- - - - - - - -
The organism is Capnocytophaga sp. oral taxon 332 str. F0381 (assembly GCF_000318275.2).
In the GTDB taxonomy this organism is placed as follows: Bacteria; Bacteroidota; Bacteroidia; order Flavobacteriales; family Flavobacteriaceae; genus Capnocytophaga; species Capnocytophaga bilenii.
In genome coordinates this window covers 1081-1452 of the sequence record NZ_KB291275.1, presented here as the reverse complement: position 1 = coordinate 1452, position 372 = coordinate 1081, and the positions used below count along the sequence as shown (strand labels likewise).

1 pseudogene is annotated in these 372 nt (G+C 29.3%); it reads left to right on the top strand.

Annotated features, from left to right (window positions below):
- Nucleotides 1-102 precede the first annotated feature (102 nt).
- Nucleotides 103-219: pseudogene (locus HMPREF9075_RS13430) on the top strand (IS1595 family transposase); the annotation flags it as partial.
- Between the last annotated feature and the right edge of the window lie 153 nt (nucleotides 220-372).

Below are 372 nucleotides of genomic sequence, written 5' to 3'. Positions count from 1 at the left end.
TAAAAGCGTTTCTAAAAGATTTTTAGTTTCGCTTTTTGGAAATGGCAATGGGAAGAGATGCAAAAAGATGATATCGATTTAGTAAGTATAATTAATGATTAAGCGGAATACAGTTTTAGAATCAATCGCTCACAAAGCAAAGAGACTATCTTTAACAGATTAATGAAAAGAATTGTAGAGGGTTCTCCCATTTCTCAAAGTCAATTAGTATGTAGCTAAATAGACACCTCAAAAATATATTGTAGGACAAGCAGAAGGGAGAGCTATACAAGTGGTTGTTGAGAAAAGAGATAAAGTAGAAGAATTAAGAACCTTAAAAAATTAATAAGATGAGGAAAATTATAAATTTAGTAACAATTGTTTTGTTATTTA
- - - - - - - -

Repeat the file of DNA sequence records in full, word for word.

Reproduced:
The organism is Capnocytophaga sp. oral taxon 332 str. F0381 (assembly GCF_000318275.2).
In the GTDB taxonomy this organism is placed as follows: Bacteria; Bacteroidota; Bacteroidia; order Flavobacteriales; family Flavobacteriaceae; genus Capnocytophaga; species Capnocytophaga bilenii.
In genome coordinates this window covers 1081-1452 of the sequence record NZ_KB291275.1, presented here as the reverse complement: position 1 = coordinate 1452, position 372 = coordinate 1081, and the positions used below count along the sequence as shown (strand labels likewise).

1 pseudogene is annotated in these 372 nt (G+C 29.3%); it reads left to right on the top strand.

Annotated features, from left to right (window positions below):
- Nucleotides 1-102 precede the first annotated feature (102 nt).
- Nucleotides 103-219: pseudogene (locus HMPREF9075_RS13430) on the top strand (IS1595 family transposase); the annotation flags it as partial.
- Between the last annotated feature and the right edge of the window lie 153 nt (nucleotides 220-372).

Below are 372 nucleotides of genomic sequence, written 5' to 3'. Positions count from 1 at the left end.
TAAAAGCGTTTCTAAAAGATTTTTAGTTTCGCTTTTTGGAAATGGCAATGGGAAGAGATGCAAAAAGATGATATCGATTTAGTAAGTATAATTAATGATTAAGCGGAATACAGTTTTAGAATCAATCGCTCACAAAGCAAAGAGACTATCTTTAACAGATTAATGAAAAGAATTGTAGAGGGTTCTCCCATTTCTCAAAGTCAATTAGTATGTAGCTAAATAGACACCTCAAAAATATATTGTAGGACAAGCAGAAGGGAGAGCTATACAAGTGGTTGTTGAGAAAAGAGATAAAGTAGAAGAATTAAGAACCTTAAAAAATTAATAAGATGAGGAAAATTATAAATTTAGTAACAATTGTTTTGTTATTTA